Oscar’s birth was beautiful.  A wonderful and empowering experience.  There is nothing as womanly as pushing another life out of your body, I think.

So, when Ru was born via an emergency C-section, I expected it to hit me.

The physical recovery has been hard.  I had severe bruising on my abdomen where the Drs had been less than careful with me to get him out quickly.  I also had awful anaemia, which meant my legs were bruised from being moved about on the bed. I narrowly escaped a transfusion.

I couldn’t look at The Wound for two weeks because I felt mutilated, the numbness on my tum a reminder of the scar below it.

Ru’s due date came and I felt a moment of grief for the birth I could have had.  The one that didn’t happen. This was quickly followed by guilt.  Ru is here.  He’s OK.

He’s OK because of me.

I’m not going to go through his birth here. I’ve been asked to do a guest post for a very special friend, which I’ve been putting off with a feeling of dread.  I started it yesterday, got to the bit where we couldn’t find the heartbeat and found that the emotion was physically crippling to the point where I couldn’t continue. I will write it, but I need time to deal with the whole experience.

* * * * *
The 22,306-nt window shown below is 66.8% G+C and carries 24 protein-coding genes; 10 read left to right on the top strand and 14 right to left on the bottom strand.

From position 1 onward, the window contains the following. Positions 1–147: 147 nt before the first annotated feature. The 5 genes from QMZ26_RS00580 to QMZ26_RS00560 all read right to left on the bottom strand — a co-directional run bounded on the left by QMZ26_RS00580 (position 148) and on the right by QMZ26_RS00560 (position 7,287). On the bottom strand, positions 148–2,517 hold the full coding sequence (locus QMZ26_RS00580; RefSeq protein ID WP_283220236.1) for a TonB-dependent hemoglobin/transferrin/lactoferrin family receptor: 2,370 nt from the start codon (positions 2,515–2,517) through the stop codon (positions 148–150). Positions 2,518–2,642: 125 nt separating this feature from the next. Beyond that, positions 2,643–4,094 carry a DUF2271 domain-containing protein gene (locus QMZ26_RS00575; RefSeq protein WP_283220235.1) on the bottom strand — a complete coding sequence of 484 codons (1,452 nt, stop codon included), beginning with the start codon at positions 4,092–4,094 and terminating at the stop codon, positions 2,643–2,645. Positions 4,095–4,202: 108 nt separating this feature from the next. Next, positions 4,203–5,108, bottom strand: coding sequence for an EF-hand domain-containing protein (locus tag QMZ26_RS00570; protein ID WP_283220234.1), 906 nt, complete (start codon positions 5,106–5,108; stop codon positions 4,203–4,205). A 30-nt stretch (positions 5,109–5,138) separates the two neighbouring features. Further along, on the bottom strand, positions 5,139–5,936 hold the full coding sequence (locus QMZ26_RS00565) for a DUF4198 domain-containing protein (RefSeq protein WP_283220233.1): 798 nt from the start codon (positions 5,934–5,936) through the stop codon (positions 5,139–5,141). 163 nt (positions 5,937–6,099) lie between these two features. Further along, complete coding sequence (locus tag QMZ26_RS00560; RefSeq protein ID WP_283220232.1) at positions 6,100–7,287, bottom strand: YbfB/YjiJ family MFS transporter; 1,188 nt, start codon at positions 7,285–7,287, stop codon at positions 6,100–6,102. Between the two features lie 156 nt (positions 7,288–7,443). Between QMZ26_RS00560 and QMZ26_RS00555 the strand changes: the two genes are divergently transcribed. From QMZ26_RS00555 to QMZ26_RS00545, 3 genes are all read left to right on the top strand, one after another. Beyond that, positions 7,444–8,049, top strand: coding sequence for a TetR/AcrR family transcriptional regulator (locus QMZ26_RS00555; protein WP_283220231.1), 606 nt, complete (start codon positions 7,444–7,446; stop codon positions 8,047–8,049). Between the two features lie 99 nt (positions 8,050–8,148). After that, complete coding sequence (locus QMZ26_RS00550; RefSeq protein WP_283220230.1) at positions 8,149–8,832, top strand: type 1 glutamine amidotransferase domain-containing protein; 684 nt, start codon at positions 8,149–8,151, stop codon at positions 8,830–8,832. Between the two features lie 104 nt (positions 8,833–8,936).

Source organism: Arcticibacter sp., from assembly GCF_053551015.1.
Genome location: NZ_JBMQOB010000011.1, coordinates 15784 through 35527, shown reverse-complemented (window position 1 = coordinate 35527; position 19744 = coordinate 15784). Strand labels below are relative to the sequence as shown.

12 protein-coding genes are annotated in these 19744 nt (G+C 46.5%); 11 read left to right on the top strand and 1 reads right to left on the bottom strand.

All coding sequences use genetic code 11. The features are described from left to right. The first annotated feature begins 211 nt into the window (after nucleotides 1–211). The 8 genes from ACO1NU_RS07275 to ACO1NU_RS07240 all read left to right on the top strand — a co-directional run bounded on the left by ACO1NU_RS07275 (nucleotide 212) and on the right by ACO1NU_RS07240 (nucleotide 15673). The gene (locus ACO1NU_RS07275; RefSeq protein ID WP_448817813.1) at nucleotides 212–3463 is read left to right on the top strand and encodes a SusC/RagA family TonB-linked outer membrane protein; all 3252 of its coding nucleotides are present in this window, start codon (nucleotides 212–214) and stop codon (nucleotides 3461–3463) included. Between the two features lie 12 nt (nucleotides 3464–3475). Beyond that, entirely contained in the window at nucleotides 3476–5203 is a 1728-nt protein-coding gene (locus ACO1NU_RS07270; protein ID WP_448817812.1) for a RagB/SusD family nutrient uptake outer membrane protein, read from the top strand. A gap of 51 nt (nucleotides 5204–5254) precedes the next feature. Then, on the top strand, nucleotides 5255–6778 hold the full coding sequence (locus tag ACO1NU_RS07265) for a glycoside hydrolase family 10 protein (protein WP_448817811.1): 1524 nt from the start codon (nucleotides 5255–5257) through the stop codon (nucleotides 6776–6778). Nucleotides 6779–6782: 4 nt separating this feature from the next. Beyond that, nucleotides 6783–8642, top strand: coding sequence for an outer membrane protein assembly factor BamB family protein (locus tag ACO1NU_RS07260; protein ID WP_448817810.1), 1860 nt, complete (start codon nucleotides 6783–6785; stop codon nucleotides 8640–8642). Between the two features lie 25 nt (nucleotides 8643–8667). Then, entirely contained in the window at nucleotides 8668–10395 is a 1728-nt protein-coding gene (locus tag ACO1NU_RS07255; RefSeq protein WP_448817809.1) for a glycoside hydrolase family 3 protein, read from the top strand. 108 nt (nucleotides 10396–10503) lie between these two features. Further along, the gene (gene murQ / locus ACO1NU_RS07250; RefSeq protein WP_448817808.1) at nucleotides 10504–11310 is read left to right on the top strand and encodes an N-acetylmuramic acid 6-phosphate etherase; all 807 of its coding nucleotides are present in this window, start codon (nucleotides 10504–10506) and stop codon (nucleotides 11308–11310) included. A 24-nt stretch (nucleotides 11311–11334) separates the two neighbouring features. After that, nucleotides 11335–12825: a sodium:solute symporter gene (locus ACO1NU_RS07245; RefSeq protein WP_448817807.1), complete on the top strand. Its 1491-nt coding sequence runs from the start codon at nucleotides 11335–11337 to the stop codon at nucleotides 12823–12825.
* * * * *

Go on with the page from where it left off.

I also spoke to a health visitor.  She is an ex-midwife and she picked up on the lingering anxiety I have; not so much from the birth itself (the hospital staff and my midwife were exceptional)  but from the events leading up to it and the short time I spent in the hospital before we were rushed to theatre. She’s arranged to keep close contact with me.

I find myself becoming very upset and distressed if anyone mentions reduced fetal movements and I’m having weird flashbacks to the feeling of Ru sliding about in there.

Even thinking about it now has raised my heartrate and I’m sweating, shaking and feel a bit sick.

I didn’t understand birth trauma before, but now I get how these experiences can be life-changing and, in some cases, life-stopping.

And why it can be hard finding the right help.  I didn’t really know where to turn.  I’m a member of birth trauma groups  and I talk about it to anyone who’ll listen.  I can’t write it though.  For some reason, writing it down digs deeper and makes it more real and vivid.

So, I’m plucking up the courage to contact Birth Afterthoughts. .

I’ve found it hard to admit, just like I did when I had PND after L.

I have had a traumatic experience and I’m seeking help.


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